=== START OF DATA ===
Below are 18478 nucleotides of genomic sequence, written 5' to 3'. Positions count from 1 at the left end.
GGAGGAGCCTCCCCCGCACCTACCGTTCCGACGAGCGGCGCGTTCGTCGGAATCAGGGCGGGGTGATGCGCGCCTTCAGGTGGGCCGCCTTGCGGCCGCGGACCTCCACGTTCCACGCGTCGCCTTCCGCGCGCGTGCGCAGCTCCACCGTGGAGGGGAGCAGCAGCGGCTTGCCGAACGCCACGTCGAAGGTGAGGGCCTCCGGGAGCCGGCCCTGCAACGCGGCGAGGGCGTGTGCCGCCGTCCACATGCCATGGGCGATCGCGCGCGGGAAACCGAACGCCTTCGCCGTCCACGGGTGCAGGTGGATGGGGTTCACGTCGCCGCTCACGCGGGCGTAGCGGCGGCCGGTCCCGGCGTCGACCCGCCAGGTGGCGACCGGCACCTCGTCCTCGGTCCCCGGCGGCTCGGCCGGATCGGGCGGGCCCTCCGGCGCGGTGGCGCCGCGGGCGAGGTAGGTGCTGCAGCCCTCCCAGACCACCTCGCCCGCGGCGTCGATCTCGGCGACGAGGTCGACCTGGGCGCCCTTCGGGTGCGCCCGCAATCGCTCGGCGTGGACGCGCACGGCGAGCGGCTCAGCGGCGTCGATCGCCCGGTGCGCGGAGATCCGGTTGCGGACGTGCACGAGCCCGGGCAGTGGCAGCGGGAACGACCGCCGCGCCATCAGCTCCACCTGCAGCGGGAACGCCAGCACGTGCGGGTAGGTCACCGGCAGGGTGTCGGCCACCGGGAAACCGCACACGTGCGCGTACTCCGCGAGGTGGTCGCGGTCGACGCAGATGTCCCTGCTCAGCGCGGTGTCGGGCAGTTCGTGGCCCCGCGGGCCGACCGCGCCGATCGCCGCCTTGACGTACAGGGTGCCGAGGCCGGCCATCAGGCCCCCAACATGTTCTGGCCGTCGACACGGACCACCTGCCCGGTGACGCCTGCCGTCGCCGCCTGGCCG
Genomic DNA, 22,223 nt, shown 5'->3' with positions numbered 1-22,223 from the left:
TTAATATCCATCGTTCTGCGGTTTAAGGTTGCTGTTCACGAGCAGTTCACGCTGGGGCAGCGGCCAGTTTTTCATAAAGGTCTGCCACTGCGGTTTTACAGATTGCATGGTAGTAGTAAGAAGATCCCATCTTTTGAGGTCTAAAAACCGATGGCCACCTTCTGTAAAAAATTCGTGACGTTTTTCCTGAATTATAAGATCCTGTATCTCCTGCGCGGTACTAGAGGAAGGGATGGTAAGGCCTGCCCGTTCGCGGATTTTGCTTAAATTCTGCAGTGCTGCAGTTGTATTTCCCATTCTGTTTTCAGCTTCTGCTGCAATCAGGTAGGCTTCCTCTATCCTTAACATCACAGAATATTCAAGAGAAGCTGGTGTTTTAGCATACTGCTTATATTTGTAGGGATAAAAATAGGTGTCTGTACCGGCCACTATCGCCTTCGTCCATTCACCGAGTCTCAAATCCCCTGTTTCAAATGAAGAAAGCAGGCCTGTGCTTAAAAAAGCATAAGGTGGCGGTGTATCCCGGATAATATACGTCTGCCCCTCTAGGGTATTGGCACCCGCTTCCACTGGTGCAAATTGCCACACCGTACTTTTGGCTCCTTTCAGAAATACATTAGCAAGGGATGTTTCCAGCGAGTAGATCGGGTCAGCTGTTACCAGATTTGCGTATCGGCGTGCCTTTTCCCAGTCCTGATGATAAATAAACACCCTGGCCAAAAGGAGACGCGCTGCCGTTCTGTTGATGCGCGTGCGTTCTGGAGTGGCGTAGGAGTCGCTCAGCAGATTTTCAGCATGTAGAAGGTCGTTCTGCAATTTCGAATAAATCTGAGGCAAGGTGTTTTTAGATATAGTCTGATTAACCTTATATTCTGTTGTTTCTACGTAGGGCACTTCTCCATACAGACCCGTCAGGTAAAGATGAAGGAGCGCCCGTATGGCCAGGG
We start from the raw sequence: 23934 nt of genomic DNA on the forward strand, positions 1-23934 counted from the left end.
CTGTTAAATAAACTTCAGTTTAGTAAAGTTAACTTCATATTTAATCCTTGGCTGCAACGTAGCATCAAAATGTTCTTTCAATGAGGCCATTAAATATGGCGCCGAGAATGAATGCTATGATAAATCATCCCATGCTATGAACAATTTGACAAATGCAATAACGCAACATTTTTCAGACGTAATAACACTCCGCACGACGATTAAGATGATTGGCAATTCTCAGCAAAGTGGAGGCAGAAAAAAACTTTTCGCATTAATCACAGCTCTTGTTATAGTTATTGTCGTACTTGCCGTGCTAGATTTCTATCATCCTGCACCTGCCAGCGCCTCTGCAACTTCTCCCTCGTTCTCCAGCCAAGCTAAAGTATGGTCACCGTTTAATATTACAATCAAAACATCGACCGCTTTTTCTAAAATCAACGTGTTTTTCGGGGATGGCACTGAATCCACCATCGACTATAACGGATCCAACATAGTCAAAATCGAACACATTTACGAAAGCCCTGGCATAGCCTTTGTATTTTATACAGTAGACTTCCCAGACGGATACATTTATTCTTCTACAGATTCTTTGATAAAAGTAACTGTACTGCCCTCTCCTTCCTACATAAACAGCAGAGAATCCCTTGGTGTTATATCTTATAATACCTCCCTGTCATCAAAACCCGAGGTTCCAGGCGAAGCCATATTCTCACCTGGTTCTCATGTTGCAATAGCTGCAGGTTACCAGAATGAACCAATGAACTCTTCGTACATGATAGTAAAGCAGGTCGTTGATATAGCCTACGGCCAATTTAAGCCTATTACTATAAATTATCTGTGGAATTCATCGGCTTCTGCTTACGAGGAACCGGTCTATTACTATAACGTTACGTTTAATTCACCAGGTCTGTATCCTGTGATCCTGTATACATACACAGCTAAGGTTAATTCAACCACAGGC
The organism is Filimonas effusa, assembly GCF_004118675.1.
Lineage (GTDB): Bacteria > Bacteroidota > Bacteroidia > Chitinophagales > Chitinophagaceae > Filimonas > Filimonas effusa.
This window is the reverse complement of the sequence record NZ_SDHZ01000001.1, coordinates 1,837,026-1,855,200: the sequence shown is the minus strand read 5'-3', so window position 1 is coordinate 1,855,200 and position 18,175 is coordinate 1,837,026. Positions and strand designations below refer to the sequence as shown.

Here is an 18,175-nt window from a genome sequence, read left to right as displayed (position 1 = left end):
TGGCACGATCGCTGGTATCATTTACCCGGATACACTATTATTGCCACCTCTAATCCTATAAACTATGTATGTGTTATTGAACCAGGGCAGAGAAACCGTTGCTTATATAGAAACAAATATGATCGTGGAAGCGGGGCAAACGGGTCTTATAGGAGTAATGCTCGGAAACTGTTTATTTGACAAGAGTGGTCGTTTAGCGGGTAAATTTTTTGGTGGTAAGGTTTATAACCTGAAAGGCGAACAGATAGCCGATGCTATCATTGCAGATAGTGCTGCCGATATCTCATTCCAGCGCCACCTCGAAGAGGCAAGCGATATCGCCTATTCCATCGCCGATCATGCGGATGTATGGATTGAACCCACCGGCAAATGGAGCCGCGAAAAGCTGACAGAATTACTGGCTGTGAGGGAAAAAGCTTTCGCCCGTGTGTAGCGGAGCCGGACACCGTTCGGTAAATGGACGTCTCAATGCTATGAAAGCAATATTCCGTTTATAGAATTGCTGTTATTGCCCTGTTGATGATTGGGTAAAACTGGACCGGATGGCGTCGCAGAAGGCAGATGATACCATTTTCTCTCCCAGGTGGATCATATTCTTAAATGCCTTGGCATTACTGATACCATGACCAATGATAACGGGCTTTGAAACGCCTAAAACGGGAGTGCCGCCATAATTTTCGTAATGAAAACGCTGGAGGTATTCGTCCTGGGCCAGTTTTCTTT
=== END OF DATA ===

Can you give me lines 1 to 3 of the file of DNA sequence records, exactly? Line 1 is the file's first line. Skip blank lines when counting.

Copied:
Below are 18478 nucleotides of genomic sequence, written 5' to 3'. Positions count from 1 at the left end.
GGAGGAGCCTCCCCCGCACCTACCGTTCCGACGAGCGGCGCGTTCGTCGGAATCAGGGCGGGGTGATGCGCGCCTTCAGGTGGGCCGCCTTGCGGCCGCGGACCTCCACGTTCCACGCGTCGCCTTCCGCGCGCGTGCGCAGCTCCACCGTGGAGGGGAGCAGCAGCGGCTTGCCGAACGCCACGTCGAAGGTGAGGGCCTCCGGGAGCCGGCCCTGCAACGCGGCGAGGGCGTGTGCCGCCGTCCACATGCCATGGGCGATCGCGCGCGGGAAACCGAACGCCTTCGCCGTCCACGGGTGCAGGTGGATGGGGTTCACGTCGCCGCTCACGCGGGCGTAGCGGCGGCCGGTCCCGGCGTCGACCCGCCAGGTGGCGACCGGCACCTCGTCCTCGGTCCCCGGCGGCTCGGCCGGATCGGGCGGGCCCTCCGGCGCGGTGGCGCCGCGGGCGAGGTAGGTGCTGCAGCCCTCCCAGACCACCTCGCCCGCGGCGTCGATCTCGGCGACGAGGTCGACCTGGGCGCCCTTCGGGTGCGCCCGCAATCGCTCGGCGTGGACGCGCACGGCGAGCGGCTCAGCGGCGTCGATCGCCCGGTGCGCGGAGATCCGGTTGCGGACGTGCACGAGCCCGGGCAGTGGCAGCGGGAACGACCGCCGCGCCATCAGCTCCACCTGCAGCGGGAACGCCAGCACGTGCGGGTAGGTCACCGGCAGGGTGTCGGCCACCGGGAAACCGCACACGTGCGCGTACTCCGCGAGGTGGTCGCGGTCGACGCAGATGTCCCTGCTCAGCGCGGTGTCGGGCAGTTCGTGGCCCCGCGGGCCGACCGCGCCGATCGCCGCCTTGACGTACAGGGTGCCGAGGCCGGCCATCAGGCCCCCAACATGTTCTGGCCGTCGACACGGACCACCTGCCCGGTGACGCCTGCCGTCGCCGCCTGGCCG
Genomic DNA, 22,223 nt, shown 5'->3' with positions numbered 1-22,223 from the left: